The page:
Stapleton Couple Chooses Paying Attention to Kids Over Babyproofing

babyproofingStapleton couple Troy and Brooke Miller have twin boys who just turned one less than a week ago. As many Stapleton residents know, having a one year old around the house can be pretty challenging, and even more so if you have two of them. To complicate things further, both boys are beginning to walk, so they are constantly on the move, putting themselves in all sorts of new precocious positions. “It’s crazy how fast they are starting to get around,” said Brooke. “And of course, they want to get into everything. It’s a little scary because they don’t understand heights, corners, hard things versus soft things and so on. And then, apparently everything must be food.”

Typically, this is the stage when people begin aggressively baby proofing their homes. Locking cabinets, plugging outlets, baby gates in front of steps, removing tablecloths, and even locking toilets are some common baby proofing practices. The Millers looked into all of this as most responsible parents would, but ultimately chose their own path. “We researched all of the things that were common for parents of kids the same age as ours,” said Brooke. “It seemed like a lot of unnecessary stuff. I mean, I totally get the coffee tables without sharp corners, so we bought a soft coffee table, and of course putting up baby gates so they don’t fall down the stairs, but a lot of the other things just didn’t make sense to me.” Brooke gives a specific example regarding cabinets. “I mean, really what is going on where I am allowing my one or two year olds free reign around the house and they are opening up the cabinets and figuring out a way to open the cleaners and then drinking them without me noticing? Same thing with locking the toilets. Why not just close the bathroom doors? And are my kids getting a hold of paper clips and jamming them in the sockets without me around? All this baby proofing was going to be a pain in the ass, and seemed pretty unnecessary.”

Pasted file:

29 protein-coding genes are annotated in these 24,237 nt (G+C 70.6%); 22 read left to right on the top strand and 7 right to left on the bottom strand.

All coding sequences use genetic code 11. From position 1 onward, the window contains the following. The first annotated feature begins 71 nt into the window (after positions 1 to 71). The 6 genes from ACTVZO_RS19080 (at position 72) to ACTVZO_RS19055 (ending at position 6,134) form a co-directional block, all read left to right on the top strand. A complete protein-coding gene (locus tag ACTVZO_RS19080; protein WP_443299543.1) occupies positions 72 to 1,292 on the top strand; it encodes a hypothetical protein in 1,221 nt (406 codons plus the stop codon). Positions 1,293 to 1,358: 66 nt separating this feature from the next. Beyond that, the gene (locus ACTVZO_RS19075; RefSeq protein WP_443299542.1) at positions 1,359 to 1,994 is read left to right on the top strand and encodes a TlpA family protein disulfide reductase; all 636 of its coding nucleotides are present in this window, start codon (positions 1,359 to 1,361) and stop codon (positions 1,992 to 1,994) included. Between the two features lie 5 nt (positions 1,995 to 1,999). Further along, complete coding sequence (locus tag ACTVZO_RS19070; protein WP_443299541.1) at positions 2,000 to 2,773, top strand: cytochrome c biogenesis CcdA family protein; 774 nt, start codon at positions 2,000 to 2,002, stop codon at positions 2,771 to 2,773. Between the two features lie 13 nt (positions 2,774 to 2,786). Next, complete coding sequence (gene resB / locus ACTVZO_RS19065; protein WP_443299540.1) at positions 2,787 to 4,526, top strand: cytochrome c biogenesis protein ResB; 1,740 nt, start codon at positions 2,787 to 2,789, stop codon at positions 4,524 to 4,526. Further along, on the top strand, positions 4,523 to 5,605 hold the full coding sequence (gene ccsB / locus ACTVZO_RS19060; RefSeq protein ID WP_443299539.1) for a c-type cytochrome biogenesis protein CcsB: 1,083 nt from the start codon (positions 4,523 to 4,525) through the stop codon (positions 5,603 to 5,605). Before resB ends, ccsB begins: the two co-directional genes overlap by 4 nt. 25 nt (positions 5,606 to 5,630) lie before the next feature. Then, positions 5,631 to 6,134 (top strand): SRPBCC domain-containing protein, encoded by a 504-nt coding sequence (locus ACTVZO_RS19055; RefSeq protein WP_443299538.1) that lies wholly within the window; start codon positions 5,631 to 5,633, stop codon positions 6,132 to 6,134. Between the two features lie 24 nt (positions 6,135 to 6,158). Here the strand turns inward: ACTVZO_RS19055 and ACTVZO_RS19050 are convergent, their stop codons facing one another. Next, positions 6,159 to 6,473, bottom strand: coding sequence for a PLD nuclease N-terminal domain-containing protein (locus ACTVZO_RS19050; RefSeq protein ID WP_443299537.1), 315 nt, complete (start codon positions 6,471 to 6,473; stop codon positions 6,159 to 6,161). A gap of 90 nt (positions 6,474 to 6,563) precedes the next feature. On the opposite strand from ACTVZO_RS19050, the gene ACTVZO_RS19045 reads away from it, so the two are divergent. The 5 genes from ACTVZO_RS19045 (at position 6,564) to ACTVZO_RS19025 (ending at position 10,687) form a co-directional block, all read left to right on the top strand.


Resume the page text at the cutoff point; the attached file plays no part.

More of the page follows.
Because of the additional work that would be required to baby proof, Brooke and Troy decided it may be easier to just pay attention to the kids and actually parent them. “We talked it over, and decided it could be better for the kids in the long run if we just paid attention to them and were actively involved with them as parents,” said Troy. “I mean, we have a big house. It would have been quite a process to baby proof that thing. Plus, this way it will kind of force us to stay involved with them as parents, instead of just letting them move around unsupervised for minutes at a time, knowing they are probably okay because of all the baby proofing.”

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